17. Any project that entails the capture or procurement of chimpanzees obtained from the wild
    18. Trafficking in Persons
  • Does your practice need the HHS Provider Relief Funds?
    This question is more difficult than it seems. Why?  Because, we don’t have a crystal ball and cannot tell the future.  For example, you finally got your PPP loan funded, so TODAY your bottom line might seem OK; the need for the HHS money may not feel as strong.  However, have you considered the very possible “what ifs”?  What if this pandemic hangs on and we are locked down into August? How would that affect your practice bank account?  What if we reopen the country, do fine during the hot summer months, but have a resurgence in the fall?  Could you easily financially weather another nationwide lockdown in October and November?   Since this HHS program runs through the end of 2020, I encourage you to think long past today and what your needs might be later in the year.The question has been raised about who this money is really for and should rheumatology practices keep the money if they do not feel a heavy financial burdened by the pandemic.  Was it only intended those on the frontlines who are most impacted?  It is easy to infer intentions, but I would rather rely on statements made by the authority who facilitated these payments.  In this case, I think it is best to look at what statements were made on the program. On the website they openly talk about getting relief funds to hospitals and other healthcare providers on the frontlines and rightfully so.  However, in the sixth paragraph they go on to clarify:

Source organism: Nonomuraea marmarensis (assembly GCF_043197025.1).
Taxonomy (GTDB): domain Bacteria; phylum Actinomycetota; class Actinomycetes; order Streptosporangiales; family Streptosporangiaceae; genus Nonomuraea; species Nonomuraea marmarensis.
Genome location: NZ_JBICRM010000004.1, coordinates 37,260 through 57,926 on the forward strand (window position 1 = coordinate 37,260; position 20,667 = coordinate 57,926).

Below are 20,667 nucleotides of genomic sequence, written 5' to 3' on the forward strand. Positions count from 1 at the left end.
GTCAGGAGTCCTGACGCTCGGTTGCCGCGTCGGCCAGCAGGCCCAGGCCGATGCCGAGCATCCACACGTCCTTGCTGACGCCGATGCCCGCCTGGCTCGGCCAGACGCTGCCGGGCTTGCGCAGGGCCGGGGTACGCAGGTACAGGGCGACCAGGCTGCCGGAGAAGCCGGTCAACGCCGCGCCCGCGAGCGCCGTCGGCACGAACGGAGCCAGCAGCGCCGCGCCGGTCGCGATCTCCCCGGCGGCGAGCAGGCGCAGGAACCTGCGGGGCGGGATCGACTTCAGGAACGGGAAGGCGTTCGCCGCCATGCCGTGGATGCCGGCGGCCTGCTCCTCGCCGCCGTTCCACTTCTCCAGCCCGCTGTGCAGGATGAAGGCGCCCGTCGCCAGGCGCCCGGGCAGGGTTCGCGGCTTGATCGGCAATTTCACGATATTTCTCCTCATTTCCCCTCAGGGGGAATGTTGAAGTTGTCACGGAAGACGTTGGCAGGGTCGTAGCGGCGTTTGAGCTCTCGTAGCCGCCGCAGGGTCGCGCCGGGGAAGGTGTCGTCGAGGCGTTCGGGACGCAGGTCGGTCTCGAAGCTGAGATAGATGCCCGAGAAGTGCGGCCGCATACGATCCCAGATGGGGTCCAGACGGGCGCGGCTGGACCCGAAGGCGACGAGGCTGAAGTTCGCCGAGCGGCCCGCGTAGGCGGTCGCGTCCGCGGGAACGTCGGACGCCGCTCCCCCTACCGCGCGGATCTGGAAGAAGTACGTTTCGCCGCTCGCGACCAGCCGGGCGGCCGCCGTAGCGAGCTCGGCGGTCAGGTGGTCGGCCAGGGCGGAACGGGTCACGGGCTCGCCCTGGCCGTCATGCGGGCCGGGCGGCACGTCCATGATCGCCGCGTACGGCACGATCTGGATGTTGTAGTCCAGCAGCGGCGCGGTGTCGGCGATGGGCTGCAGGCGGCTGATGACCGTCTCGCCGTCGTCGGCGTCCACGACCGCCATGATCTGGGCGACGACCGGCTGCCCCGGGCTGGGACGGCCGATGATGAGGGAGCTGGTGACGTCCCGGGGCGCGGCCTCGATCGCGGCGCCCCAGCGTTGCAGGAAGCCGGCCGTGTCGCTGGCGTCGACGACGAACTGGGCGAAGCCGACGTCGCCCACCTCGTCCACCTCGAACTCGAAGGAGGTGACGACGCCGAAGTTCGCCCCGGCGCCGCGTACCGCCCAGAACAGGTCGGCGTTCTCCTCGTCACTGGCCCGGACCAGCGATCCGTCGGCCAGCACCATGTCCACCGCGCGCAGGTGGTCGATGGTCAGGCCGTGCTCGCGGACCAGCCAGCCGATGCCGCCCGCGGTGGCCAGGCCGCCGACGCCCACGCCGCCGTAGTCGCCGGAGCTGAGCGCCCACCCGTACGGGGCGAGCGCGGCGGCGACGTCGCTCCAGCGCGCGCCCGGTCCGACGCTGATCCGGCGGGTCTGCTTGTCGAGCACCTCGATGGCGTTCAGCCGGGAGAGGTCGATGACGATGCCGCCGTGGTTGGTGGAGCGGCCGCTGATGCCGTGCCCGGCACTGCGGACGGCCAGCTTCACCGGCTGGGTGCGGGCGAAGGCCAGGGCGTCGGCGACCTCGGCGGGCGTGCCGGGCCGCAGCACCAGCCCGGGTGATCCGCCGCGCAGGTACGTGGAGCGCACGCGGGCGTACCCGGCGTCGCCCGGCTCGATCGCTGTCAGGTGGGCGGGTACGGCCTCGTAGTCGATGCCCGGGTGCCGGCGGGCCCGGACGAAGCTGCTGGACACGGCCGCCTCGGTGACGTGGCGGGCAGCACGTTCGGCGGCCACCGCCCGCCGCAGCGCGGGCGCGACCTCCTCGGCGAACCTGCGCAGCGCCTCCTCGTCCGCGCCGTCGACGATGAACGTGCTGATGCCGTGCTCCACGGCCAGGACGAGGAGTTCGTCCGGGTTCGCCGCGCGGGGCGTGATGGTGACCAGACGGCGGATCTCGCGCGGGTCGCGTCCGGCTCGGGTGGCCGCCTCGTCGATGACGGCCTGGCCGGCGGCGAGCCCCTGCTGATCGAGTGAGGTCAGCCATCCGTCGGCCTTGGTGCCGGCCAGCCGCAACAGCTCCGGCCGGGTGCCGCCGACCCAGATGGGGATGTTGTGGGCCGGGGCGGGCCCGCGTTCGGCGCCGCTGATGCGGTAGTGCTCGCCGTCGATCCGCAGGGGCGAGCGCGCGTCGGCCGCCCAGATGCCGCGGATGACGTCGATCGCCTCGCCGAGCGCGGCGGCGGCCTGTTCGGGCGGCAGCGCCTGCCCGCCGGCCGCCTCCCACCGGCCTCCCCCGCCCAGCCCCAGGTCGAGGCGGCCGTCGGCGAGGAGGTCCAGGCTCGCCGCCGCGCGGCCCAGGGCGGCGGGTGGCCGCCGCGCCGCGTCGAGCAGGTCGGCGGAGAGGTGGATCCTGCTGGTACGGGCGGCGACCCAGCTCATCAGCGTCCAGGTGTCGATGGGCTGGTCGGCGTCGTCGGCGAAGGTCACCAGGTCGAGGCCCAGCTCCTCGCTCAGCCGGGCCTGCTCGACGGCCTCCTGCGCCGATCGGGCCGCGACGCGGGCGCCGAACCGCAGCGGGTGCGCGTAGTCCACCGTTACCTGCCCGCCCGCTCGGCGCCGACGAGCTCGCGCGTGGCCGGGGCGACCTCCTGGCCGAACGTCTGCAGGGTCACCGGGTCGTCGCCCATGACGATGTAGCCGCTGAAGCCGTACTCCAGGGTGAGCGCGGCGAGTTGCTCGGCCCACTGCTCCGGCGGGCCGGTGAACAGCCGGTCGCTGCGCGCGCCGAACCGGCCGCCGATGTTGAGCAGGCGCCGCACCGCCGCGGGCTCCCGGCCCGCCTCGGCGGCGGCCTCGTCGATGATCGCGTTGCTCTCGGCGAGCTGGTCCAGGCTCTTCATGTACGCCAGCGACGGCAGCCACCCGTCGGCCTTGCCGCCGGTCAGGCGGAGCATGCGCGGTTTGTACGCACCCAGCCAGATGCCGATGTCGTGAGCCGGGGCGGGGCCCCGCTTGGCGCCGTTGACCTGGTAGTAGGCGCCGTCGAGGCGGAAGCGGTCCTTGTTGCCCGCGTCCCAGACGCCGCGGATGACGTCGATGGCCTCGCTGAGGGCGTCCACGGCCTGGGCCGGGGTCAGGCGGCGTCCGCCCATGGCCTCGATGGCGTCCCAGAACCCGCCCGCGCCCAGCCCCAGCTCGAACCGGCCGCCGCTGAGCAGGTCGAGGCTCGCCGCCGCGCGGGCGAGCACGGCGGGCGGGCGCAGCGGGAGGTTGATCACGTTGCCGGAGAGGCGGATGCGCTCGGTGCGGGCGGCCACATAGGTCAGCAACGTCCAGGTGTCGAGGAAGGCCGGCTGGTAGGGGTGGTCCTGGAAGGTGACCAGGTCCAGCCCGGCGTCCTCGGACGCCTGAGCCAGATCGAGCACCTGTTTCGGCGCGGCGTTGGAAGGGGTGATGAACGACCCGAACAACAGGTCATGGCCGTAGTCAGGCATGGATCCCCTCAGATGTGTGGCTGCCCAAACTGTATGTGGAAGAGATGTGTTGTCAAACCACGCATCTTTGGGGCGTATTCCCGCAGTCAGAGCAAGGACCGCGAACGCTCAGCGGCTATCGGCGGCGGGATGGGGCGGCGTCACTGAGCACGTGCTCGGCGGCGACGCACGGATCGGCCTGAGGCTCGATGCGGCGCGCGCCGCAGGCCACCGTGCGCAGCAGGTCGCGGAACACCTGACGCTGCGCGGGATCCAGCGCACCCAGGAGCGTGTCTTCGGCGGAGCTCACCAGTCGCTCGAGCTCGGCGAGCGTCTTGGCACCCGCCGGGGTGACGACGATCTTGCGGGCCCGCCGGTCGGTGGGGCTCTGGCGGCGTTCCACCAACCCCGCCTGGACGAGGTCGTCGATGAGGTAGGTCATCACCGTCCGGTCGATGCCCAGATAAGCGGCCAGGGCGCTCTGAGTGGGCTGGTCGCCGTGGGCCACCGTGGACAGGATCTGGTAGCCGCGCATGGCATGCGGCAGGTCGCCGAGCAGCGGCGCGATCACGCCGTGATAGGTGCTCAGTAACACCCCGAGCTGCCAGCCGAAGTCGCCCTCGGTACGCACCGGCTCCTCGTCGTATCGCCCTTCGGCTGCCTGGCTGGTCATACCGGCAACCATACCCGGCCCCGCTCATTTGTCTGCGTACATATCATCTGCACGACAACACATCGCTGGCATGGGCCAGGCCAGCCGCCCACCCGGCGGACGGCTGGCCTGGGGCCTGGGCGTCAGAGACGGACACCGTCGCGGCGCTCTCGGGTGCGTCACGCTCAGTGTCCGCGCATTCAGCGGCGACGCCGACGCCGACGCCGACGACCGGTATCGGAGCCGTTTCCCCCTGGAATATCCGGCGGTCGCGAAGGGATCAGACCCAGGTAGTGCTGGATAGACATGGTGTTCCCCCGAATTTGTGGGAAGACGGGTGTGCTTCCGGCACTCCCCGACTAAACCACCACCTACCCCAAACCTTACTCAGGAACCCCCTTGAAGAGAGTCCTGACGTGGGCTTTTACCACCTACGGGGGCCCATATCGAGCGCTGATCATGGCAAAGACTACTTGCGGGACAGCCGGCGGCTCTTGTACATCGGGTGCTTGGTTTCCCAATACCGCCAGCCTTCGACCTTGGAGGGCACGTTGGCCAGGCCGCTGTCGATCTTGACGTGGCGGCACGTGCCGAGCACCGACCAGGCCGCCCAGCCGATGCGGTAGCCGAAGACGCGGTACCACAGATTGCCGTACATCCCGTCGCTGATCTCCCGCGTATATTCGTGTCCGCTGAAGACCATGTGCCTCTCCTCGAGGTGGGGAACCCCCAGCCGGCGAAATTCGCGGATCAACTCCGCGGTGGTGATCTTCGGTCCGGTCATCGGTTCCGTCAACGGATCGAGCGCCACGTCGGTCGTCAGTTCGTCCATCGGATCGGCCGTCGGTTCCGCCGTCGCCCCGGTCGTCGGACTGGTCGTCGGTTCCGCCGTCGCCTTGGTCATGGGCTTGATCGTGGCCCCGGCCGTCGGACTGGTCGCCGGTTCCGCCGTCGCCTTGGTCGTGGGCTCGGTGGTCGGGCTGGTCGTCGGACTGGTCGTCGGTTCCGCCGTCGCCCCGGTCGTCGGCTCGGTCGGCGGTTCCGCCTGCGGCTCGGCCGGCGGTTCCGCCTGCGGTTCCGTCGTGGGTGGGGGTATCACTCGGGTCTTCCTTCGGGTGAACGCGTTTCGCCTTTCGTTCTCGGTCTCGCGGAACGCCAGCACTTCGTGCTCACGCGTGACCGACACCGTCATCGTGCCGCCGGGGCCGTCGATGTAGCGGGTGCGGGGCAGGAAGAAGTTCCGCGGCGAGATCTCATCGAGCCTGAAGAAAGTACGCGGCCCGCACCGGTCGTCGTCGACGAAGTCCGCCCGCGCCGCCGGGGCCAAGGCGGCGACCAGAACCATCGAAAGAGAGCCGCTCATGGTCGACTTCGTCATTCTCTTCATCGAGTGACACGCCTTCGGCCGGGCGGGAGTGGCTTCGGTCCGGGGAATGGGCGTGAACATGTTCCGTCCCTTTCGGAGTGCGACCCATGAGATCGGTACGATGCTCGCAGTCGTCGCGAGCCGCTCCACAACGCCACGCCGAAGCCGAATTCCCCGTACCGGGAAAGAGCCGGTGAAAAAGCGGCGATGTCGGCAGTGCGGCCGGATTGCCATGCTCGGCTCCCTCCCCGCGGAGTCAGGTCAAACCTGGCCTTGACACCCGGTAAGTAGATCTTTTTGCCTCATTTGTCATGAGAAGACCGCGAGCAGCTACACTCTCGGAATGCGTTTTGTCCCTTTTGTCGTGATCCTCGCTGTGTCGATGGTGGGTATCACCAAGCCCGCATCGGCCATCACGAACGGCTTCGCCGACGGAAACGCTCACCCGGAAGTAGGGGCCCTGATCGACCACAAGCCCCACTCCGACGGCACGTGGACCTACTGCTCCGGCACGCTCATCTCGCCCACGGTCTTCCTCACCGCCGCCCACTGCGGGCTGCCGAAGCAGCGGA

In allocating the funds, the Administration is working to address both the economic harm across the entire healthcare system due to the stoppage of elective procedures, and addressing the economic impact on providers incurring additional expenses caring for COVID-19 patients, and to do so as quickly and transparently as possible. (

For me, this direct quote clarifies that HHS and the President did not intend these funds solely for those entities on the frontline.  But, every practice needs to come their own decision on this point.  See the section below about moral issues in accepting these funds

  • If you accept, how WILL you spend the funds? The best way to answer this question is to run some numbers.
    1) Tally up what you’ve spent already per the acceptable use of the funds discussed above.